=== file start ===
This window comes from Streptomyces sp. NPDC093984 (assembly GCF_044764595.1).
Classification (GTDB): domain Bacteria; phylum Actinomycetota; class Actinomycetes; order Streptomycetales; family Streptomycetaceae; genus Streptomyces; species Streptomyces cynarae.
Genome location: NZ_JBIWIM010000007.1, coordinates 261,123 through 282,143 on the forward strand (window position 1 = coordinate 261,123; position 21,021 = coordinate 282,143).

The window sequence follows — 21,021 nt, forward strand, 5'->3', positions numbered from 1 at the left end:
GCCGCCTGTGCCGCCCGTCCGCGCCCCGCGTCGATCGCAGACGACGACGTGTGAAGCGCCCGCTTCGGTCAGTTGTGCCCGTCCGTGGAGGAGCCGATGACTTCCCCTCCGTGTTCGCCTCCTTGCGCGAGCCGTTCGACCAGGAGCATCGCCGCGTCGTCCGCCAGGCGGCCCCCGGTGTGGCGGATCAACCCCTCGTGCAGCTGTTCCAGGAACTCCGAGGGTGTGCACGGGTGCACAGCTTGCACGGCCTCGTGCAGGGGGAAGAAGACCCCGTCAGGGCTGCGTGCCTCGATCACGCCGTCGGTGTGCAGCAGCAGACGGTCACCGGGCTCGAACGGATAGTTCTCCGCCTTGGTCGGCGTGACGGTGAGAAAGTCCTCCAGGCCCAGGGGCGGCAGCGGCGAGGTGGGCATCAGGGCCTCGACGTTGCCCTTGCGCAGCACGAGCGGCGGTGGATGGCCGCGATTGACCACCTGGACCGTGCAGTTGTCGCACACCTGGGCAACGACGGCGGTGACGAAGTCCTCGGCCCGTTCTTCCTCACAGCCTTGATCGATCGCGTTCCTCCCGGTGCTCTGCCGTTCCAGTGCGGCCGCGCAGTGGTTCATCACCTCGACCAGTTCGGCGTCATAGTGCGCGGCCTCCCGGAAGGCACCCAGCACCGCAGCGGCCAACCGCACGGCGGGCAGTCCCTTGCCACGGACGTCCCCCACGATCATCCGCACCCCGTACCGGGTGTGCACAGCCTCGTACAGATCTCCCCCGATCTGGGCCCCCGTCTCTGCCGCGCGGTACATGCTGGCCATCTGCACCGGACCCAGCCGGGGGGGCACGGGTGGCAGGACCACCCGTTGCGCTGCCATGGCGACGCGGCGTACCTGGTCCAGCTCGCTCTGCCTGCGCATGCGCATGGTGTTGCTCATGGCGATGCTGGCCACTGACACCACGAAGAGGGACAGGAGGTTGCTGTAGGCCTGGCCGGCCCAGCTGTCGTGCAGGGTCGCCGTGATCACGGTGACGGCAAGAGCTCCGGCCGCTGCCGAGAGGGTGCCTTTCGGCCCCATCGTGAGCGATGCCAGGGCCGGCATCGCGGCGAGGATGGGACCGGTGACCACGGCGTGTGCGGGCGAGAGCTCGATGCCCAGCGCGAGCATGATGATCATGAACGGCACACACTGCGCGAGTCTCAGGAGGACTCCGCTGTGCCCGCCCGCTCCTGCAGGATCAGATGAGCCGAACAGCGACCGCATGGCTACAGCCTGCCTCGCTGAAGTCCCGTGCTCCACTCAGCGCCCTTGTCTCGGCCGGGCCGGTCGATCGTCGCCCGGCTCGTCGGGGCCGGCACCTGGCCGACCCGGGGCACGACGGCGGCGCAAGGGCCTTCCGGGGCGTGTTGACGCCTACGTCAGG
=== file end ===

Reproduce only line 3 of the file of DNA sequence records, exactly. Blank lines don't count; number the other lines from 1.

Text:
Genome location: NZ_JBIWIM010000007.1, coordinates 261,123 through 282,143 on the forward strand (window position 1 = coordinate 261,123; position 21,021 = coordinate 282,143).